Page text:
Secretary of State Colin Powell says the United States cannot accept the official results of the Ukrainian election as legitimate because of widespread fraud charges. But he told reporters Wednesday it is not too late to find a solution to the election dispute that respects the will of the Ukrainian people.

Mr. Powell reiterated Bush administration warnings that there "will be consequences" for the U.S.-Ukrainian relationship if authorities in Kiev do not act immediately and responsibly to address complaints about the election.

But appearing at the opening of the State Department's daily news briefing, Mr. Powell said there is still time to defuse the crisis. He said the immediate U.S. focus is on helping find a peaceful way to resolve the political standoff and not on punitive action:

"Right now we're looking at a way to move forward, not a way to punish or to do anything else, but to move forward peacefully to get a result that reflects the will of the Ukrainian people in a free and fair manner, so that it can be accepted by the Ukrainian people and by the international community," said Mr. Powell.

Mr. Powell said he had spoken to Ukrainian President Leonid Kuchma to caution him against any use of force against election protesters, and urge that he take advantage of initiatives for a negotiated settlement, including one by the two candidates in the disputed presidential race.

The secretary also said he had a "good conversation" on the issue with Russian Foreign Minister Sergei Lavrov, whose government had long made clear its preference for the declared winner in the Ukrainian election, Prime Minister Viktor Yanukovich:

"What we are both interested in right now is a solution to this problem, a solution that is based on the law and using legal procedures to resolve these allegations of fraud, well-substantiated allegations from Senator [Richard] Lugar, and OSCE monitors and other monitors," he added.  "And what we are trying to do now is to use diplomacy and use political actions to resolve this. We're not looking for any contest with the Russians over this, we're looking for a way to make sure that the will of the Ukrainian people is respected."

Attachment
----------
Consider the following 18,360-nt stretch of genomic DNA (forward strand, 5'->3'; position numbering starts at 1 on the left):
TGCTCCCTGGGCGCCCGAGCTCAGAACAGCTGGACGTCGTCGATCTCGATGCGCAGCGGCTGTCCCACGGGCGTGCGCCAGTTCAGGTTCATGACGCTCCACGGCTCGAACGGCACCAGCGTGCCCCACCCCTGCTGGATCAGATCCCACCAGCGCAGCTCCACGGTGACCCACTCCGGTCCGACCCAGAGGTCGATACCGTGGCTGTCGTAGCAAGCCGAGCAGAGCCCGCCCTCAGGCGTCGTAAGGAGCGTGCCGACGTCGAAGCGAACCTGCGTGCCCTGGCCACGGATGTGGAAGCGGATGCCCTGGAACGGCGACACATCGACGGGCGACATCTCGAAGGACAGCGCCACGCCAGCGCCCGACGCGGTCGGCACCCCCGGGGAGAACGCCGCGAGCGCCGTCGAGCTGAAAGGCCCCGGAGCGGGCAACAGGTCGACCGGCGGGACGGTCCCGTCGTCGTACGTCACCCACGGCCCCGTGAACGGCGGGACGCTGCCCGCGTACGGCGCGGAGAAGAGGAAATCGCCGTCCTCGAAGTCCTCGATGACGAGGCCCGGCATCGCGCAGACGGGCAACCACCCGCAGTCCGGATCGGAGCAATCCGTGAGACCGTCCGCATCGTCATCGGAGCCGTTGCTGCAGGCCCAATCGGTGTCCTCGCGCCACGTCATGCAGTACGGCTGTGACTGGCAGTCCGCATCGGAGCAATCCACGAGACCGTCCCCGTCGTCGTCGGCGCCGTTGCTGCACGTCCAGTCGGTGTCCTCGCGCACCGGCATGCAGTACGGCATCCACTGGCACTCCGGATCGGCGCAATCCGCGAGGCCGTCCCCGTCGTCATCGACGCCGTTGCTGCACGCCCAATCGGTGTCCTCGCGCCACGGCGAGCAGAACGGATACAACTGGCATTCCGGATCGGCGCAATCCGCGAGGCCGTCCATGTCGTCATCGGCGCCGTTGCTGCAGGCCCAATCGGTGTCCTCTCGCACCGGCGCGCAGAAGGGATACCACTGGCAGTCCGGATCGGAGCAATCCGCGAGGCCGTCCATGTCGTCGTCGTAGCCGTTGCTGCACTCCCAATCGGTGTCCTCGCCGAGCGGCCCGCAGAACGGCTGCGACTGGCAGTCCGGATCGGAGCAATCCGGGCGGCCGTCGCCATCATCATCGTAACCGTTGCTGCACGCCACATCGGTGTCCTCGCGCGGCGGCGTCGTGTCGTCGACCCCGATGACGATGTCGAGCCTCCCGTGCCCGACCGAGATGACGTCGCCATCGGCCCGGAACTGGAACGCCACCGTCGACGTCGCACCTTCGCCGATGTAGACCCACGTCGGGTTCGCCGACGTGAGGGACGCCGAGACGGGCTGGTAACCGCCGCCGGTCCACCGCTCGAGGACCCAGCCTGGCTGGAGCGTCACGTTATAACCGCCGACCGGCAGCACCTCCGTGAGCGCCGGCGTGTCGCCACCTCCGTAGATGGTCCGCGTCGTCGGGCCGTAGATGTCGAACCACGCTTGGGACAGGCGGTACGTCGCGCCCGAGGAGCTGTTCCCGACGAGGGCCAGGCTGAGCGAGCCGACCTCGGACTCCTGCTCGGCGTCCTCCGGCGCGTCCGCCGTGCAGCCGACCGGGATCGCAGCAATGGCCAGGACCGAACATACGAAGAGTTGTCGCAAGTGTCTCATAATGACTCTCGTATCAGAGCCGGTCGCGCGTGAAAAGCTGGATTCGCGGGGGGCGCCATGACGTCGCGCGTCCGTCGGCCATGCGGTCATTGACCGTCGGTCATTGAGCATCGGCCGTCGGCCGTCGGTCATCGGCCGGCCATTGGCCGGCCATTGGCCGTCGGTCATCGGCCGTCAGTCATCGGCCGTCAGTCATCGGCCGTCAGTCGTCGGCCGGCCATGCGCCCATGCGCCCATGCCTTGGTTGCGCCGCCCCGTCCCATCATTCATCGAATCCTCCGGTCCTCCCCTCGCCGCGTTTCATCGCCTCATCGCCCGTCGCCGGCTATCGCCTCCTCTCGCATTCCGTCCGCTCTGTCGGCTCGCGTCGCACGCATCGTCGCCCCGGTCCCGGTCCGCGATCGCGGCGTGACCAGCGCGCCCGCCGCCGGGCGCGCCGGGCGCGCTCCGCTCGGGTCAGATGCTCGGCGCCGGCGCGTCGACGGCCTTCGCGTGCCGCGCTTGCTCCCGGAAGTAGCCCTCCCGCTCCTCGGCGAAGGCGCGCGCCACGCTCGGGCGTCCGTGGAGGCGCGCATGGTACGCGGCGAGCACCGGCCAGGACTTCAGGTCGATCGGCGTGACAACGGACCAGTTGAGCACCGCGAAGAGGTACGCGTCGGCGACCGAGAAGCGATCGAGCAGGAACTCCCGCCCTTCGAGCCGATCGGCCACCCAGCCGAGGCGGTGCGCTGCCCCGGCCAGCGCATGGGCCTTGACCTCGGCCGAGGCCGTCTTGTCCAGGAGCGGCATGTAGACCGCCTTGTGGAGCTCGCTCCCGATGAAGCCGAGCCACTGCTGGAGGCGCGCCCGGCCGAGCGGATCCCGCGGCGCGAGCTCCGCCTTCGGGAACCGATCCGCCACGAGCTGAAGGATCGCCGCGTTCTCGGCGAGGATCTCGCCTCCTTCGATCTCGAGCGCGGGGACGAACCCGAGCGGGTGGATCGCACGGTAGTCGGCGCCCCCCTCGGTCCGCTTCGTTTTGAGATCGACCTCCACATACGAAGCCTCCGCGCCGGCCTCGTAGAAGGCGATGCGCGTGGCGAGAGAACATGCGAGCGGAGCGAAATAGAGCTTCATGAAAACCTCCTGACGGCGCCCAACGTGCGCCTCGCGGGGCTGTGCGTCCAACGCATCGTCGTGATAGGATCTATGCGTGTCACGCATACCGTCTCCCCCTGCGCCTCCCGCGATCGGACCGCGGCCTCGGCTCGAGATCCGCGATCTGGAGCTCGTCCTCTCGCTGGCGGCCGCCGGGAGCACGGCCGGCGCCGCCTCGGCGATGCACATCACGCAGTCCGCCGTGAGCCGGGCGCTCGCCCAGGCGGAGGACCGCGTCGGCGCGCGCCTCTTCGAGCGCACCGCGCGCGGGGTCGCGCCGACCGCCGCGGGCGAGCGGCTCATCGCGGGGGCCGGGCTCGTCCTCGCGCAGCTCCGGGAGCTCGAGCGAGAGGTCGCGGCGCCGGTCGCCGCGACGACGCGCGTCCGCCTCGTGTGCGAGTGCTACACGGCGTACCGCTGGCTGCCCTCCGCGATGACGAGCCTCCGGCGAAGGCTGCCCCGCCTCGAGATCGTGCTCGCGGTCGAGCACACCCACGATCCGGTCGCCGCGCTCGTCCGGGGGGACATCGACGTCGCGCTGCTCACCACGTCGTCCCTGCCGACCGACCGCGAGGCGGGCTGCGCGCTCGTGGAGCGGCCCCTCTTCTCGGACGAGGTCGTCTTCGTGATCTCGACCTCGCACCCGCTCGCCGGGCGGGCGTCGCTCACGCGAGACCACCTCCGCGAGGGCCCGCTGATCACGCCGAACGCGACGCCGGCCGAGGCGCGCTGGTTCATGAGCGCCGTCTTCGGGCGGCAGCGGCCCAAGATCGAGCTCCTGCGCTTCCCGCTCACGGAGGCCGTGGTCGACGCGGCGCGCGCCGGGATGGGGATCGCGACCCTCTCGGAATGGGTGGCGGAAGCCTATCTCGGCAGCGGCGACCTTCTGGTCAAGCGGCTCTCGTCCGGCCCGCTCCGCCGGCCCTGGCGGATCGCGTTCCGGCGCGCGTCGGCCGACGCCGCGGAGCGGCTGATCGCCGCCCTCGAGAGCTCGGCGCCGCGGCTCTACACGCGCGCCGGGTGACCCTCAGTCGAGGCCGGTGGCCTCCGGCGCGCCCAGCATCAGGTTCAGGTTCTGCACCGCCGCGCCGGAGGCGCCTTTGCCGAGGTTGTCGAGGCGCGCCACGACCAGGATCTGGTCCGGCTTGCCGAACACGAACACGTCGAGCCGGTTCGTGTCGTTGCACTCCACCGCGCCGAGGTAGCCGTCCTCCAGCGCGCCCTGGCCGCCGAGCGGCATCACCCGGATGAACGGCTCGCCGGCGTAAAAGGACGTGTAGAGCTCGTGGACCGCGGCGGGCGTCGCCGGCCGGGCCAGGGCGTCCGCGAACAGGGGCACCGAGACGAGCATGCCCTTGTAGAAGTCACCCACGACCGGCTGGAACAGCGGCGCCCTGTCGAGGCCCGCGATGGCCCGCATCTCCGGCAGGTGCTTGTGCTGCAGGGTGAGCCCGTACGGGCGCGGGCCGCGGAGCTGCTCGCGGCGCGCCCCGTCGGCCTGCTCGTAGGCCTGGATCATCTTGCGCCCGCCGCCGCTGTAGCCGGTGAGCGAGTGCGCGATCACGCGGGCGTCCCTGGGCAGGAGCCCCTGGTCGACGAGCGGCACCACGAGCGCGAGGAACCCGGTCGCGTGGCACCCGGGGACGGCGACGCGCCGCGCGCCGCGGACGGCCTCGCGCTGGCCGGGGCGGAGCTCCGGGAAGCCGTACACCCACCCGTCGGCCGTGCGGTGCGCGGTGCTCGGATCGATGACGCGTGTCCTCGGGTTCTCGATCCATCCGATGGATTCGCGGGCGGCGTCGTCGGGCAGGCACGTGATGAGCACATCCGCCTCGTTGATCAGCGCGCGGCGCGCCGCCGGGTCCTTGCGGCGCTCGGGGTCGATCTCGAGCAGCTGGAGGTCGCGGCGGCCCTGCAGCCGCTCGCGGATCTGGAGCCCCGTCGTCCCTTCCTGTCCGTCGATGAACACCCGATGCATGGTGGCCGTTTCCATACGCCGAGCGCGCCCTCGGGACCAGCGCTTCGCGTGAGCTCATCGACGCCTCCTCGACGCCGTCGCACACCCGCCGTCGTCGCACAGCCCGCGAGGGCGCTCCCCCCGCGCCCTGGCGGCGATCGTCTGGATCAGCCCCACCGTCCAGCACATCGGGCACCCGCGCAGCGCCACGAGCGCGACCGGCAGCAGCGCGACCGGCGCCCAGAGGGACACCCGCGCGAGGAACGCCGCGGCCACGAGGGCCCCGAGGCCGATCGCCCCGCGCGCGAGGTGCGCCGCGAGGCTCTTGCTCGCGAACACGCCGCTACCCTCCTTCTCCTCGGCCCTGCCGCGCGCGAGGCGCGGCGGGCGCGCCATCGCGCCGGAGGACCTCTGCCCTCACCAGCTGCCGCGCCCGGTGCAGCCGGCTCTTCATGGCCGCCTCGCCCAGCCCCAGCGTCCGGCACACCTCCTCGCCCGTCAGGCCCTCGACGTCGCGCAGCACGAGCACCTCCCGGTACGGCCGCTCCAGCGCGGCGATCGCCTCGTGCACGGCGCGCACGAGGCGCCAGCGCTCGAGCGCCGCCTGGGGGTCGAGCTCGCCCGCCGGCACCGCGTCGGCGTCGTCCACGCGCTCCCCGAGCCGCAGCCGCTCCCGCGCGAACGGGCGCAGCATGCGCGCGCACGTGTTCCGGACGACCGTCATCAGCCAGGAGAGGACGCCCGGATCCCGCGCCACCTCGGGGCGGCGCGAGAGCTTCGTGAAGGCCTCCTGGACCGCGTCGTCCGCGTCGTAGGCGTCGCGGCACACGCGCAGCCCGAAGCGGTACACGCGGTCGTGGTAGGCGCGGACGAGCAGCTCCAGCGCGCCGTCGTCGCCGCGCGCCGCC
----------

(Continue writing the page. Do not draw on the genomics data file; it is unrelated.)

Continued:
U.S. officials had complained during the Ukrainian election race of the diversion of government resources to the campaign of Mr. Yanukovich, and bias by state-run news media against his pro-Western rival, Viktor Yushchenko.

In his talk with reporters, Mr. Powell declined to offer any specific formula for resolving the crisis.

He said there has been a proposal to re-run the entire election but that there are alternatives that should be examined carefully.

Mr. Powell said if it acts in a reasonable way and avoids the use of force, Ukraine can expect "a lot of help" from the United States, the European Union, and Poland, whose President Alexandr Kwasneiwski has offered to mediate the dispute.